There are a number of blogs which syndicate other feeds into their  
blog. While this isn't the most interesting case for syndication, we  
should still be allowed to mark up those bits of content as feeds  
('cause that's what they are).

> I kind of feel that hAtom may be better off without a feed element,  
> not
> only because of the reasons above but because it might improve hAtom's
> applicability. I think it would be a simpler standard if it didn't
> define a feed level (and it subsequent interacton with the entry  
> level).
> If it specalised to do entries really well then I imagine that non- 
> blog
> uses might appear also to take advantage of the entry concept.  
> Entry now
> becomes something like "a piece of content with author and publication
> metadata attached".

I don't think so. So far, all you need to have a feed is  
class="feed." I don't think this is much of a burden, and you can  
always apply it to the <body> tag, if you want your entire page to be  
the feed.

> This also brings to light the question of what a parser should do  
> with a
> page that contains multiple feeds. A valid Atom document can't be
> produced. Multiple documents would be required.

I'd say just return the first one.

> In fact, I think the
> absence of explicit feed elements might make more sense. A client  
> could
> point at http://example.com/blog/ in order to get an atom feed of
> everything on the page, or at http://example.com/blog/#Iraq to locate
> the element with id=Iraq and any elements contained within it. In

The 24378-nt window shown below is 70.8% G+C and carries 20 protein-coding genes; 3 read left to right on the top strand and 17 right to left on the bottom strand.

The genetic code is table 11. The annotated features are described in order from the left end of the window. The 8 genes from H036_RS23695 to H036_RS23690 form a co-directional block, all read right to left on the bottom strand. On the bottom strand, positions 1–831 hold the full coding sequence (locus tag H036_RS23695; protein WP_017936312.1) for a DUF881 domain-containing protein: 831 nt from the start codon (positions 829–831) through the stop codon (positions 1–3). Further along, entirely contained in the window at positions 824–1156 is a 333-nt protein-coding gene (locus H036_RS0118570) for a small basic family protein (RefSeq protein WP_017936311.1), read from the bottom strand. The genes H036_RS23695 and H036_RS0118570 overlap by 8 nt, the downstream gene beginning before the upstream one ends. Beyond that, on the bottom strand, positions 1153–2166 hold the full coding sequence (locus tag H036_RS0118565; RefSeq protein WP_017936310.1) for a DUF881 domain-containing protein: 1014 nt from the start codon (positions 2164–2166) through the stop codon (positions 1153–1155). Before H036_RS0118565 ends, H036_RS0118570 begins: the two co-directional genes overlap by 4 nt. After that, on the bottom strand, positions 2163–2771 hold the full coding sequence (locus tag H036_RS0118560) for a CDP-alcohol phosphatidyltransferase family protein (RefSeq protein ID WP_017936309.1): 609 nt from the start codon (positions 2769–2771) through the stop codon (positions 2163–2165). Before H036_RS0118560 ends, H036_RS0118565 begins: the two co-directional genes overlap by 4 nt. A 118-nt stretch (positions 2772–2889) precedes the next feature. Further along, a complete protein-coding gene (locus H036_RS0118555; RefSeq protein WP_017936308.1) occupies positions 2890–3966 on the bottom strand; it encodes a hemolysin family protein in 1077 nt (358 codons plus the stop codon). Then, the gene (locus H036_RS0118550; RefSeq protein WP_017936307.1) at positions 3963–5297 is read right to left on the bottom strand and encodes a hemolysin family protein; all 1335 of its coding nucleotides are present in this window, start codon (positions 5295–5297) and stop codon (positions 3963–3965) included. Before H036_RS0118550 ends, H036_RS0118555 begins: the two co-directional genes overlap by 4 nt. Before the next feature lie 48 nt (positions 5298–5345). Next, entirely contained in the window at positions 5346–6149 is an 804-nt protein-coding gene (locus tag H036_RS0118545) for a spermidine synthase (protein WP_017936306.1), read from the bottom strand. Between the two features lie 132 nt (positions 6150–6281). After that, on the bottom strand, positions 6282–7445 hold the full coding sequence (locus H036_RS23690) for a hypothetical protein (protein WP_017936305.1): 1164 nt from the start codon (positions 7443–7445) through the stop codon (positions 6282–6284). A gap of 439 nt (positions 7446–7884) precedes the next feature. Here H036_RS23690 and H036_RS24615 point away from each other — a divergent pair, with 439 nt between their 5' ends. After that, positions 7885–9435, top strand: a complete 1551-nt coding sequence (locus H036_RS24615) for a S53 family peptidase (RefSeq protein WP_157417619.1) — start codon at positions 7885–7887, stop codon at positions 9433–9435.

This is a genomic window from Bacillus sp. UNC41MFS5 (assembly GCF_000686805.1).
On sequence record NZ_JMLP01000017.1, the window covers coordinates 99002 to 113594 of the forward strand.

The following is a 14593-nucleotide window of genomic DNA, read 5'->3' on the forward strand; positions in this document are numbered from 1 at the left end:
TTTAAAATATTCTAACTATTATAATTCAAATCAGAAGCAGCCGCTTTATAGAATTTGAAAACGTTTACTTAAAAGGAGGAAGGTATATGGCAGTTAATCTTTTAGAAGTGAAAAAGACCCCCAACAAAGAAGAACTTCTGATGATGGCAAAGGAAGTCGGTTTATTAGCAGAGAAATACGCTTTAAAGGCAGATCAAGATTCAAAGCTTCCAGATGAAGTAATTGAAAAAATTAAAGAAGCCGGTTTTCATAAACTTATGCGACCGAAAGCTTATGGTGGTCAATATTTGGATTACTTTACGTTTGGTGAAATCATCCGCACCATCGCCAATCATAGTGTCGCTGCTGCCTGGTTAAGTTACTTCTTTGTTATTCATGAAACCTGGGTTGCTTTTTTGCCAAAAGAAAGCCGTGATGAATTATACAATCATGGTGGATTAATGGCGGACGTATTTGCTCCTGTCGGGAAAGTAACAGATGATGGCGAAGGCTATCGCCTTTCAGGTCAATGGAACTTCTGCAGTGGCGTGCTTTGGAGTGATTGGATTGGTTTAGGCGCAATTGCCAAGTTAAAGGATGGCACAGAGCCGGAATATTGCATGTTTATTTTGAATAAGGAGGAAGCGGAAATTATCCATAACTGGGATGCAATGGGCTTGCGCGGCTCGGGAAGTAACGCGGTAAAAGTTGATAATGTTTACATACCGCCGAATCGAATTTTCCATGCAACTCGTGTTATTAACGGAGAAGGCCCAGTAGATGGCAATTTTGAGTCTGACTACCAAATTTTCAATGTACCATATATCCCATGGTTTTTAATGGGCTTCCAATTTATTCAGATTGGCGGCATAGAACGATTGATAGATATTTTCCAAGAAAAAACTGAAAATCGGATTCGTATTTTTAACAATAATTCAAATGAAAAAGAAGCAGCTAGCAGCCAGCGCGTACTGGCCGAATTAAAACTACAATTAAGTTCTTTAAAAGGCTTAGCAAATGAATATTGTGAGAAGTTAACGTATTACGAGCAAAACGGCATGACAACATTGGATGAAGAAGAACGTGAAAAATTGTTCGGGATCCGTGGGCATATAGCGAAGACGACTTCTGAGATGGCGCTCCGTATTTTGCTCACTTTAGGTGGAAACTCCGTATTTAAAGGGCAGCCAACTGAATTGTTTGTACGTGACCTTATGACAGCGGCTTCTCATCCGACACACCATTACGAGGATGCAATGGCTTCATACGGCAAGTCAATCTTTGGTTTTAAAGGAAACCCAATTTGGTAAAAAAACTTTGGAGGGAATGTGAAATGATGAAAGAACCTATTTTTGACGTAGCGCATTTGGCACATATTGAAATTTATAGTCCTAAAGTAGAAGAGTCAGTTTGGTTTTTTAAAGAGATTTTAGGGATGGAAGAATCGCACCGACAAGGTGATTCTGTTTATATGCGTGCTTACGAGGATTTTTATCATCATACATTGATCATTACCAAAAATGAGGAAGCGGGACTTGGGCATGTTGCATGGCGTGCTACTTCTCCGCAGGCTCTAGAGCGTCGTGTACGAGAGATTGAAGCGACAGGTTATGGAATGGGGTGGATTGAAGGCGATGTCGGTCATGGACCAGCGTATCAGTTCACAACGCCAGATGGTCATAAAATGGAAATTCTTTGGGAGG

> essence this approach would allow a hierarchical but otherwise  
> freeform
> feed construction on a hAtom page that contains particular subsets of
> class=entry elements.
> I just want to also question the utility of marking up single-entry
> feeds such as
> <http://www.microformats.org/blog/2005/09/30/web-essentials-audio/>.
> Atom is primarily used to monitor web pages for changes, and I  
> would see
> that as the primary market for hAtom for the near future. A single  
> entry
> feed is (by definition?) one that won't change, thus subscribing to it
> or syndicating it doesn't necessarily make sense to me.

Blog posts can and *do* change. There's no argument here.

Plus, remember, hAtom, though its use case is syndication, is also  
useful in that it *applies semantics,* which can be parsed and  
understood by user agents. For example, the guys at Flock could use  
hAtom markup for doing proper citations when quoting blog posts. Mo'  
data, mo' betta.

> I can possibly
> see how entries such as these could help search engines, but I don't
> have a specific use case in mind at all. I guess the question is "How
> does a single-entry hAtom feed differ from the web page that would
> otherwise be there"? Thoughts?

More explicit semantics. 'nuff said.


> -- 
> Benjamin Carlyle <benjamincarlyle at optusnet.com.au>
> [1] http://members.optusnet.com.au/benjamincarlyle/benjamin/blog/
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Ryan King
ryan at technorati.com